The beginning of a new year is always a good opportunity to look back and make plans. Far from us the thought of splitting the thread in four or going deep into analysing Big Data, but we do think that understanding what happened in the near past will make for better strategic planning in the future.

One thing is sure, 2021 was still governed by the pandemic and what happened as a way to survive in the pandemic economy has now become the trend. Retail doesn’t mean solely brick and mortar stores anymore, and the ones that still exist without selling online are only small corner shops selling groceries and general goods in residential areas. 

The numbers tell the same story and if we look at the size of eCommerce markets in 2021, with China at $672 billion worth of online sales, United States at $340 billion, and smaller countries like Spain at $67 billion or South Korea at $37 billion, the conclusion is simple: online commerce is here to stay.

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2021 for the major eCommerce platforms

Last year marked Magento’s end as a stand-alone product. The release of their Upgrade Compatibility Tool in February, used to reduce issues faced by store owners during upgrades, signalled the wish to steer Magento users towards the more powerful product that was to be announced later in April – Adobe Commerce, a PaaS version powered by Magento and paired with the tools offered by Adobe Experience making it one of the most complex eCommerce solutions on the market.

Magento open-source was still available for free download, but with limited capabilities. However, in the August release, Page Builder, which allows store owners to create pages with custom layouts and designs, was included as a native module, showing that Adobe still saw the open-source community as a prime pool for innovation. For the more complex Adobe Commerce, the artificial intelligence (AI) and machine learning module called Adobe Sensei, was implemented for smarter, faster, and relevant product recommendations.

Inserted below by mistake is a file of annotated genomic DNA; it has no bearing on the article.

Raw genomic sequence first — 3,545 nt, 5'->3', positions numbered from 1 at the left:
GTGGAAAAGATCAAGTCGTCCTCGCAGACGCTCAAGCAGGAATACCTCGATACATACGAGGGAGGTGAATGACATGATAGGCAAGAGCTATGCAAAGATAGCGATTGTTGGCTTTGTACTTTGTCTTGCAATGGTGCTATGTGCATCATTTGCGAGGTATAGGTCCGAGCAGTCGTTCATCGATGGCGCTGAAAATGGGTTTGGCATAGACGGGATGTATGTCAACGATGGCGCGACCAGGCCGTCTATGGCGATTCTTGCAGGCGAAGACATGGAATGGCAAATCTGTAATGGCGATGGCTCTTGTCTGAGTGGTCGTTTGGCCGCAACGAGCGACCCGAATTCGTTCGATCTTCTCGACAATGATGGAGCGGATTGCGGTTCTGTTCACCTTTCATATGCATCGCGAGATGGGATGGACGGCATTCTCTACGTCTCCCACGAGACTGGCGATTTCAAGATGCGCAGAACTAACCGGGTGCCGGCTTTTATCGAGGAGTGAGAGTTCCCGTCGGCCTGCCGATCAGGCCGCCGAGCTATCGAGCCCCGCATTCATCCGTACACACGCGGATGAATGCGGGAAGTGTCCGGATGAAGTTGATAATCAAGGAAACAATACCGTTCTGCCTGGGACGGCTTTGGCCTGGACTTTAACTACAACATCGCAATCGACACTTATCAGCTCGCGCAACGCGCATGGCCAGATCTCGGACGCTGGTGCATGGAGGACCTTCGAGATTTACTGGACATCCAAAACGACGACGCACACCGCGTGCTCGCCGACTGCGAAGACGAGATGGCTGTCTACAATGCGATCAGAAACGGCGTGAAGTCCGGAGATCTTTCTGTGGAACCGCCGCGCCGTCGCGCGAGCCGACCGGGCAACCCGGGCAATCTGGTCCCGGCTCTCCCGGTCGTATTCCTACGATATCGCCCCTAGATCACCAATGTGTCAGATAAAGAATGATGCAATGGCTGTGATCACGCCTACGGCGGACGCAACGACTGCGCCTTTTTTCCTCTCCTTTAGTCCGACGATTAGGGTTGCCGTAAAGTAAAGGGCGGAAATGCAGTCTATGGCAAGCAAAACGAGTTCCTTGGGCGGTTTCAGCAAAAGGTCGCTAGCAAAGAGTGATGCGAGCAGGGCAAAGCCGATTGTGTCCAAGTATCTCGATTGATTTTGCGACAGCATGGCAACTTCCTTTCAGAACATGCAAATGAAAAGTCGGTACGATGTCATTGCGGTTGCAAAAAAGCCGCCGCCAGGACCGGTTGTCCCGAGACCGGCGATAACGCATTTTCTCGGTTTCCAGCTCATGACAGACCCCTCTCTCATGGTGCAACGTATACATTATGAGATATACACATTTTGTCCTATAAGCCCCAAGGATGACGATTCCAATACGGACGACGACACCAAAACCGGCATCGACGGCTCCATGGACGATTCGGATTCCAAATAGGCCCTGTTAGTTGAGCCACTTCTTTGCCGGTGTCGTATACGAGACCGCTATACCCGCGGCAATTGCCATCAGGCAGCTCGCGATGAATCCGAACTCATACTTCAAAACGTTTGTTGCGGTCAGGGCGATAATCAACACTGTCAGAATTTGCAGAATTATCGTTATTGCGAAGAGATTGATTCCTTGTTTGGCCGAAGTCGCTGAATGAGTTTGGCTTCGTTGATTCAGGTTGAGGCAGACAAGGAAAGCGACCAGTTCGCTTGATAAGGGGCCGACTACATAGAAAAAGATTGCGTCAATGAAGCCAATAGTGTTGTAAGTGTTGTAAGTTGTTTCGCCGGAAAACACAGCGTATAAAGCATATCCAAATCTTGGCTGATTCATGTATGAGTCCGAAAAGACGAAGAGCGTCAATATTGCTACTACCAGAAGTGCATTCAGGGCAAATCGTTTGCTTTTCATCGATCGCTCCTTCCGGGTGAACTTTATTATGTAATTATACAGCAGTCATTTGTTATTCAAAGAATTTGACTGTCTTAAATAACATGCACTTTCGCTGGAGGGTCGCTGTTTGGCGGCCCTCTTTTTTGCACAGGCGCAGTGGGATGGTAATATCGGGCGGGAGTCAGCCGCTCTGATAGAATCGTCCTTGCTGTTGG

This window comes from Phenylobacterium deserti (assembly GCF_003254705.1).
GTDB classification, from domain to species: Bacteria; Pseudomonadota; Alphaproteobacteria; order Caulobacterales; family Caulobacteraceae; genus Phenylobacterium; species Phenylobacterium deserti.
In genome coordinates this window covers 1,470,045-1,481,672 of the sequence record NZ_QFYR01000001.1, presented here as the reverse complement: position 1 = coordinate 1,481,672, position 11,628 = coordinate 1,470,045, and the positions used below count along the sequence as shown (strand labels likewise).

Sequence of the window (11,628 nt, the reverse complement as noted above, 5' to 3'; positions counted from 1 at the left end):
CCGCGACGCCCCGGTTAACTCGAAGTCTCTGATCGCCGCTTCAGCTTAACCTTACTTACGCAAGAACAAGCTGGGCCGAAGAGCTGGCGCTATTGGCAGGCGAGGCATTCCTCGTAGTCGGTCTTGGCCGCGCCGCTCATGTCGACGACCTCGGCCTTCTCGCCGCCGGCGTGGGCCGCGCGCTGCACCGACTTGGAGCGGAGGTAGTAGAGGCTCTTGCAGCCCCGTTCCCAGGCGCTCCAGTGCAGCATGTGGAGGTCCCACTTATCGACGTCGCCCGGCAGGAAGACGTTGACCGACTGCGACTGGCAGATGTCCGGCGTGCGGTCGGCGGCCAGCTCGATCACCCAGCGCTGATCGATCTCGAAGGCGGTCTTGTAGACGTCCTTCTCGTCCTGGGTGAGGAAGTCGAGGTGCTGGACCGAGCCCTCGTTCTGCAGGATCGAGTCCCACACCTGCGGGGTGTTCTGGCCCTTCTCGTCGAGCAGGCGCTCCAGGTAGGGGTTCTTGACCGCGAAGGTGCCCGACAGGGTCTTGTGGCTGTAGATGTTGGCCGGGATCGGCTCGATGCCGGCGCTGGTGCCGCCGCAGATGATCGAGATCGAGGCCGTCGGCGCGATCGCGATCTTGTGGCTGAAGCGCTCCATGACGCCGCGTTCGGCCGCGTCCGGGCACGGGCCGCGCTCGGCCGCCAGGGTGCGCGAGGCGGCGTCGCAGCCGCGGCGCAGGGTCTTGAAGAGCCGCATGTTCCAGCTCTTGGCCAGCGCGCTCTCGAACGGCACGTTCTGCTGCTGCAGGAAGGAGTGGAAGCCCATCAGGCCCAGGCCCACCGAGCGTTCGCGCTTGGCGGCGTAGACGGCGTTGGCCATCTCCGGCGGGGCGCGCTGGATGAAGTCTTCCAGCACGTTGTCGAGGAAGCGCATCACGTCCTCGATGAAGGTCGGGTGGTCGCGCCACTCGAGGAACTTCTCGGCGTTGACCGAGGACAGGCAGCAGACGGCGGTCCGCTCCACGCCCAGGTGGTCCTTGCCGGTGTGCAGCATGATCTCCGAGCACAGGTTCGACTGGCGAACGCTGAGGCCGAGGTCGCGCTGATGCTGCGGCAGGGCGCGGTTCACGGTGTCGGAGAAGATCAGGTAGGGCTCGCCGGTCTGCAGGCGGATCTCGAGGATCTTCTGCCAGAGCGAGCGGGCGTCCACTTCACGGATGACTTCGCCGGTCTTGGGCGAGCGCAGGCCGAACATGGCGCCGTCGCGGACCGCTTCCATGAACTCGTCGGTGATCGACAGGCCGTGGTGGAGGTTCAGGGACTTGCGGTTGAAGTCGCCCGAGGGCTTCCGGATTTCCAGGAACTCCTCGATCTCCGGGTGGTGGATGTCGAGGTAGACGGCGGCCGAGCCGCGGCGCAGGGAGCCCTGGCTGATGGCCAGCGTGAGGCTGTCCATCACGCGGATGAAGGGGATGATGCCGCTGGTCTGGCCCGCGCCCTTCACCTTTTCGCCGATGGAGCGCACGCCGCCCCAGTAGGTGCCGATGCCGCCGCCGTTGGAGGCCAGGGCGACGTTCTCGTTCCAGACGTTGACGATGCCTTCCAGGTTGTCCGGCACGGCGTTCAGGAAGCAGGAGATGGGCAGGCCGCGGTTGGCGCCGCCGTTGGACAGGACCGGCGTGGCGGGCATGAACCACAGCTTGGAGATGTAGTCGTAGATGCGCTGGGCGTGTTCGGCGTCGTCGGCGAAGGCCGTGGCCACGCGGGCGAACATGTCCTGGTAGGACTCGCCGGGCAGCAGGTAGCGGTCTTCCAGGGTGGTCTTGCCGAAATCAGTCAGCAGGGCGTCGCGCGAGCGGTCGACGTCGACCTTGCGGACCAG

2021 saw Shopware consolidating its status as one of the main ecommerce platforms to continue on the open-source path. In terms of new versions, Shopware 6.4 was released in may 2021, featuring an improved CMS and better search functions, among other important bug fixes and security updates.

In November, Shopware released version 6.4.6.0 when the long-awaited Flow Builder was presented. Flow Builder is an intuitive function which allows merchants to design and control business processes easily, by drag and drop, without having to write a single line of code.

Strategic trends for 2022

First of all, merchants realised how important it is to gather, understand and use customer data to recommend products and respond individually to customers. When you know sufficient data about a client, then you can design a product, service or campaign around a target, track shipping and orders while encouraging specific calls to action with abandoned cart emails, improving the customer experience and retaining loyal online shoppers.

While profiling a customer has become more comfortable if we think of the technical aspects, it also became more complicated because of the legal matters. 

Therefore, we see 2022 as the year when merchants will start using more complex technologies and automations, as they not only provide a facile way to gather and store information, but they also allow customers to opt in per specific regulations on the data they provide, making it legally sound.

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Diversifying sales channels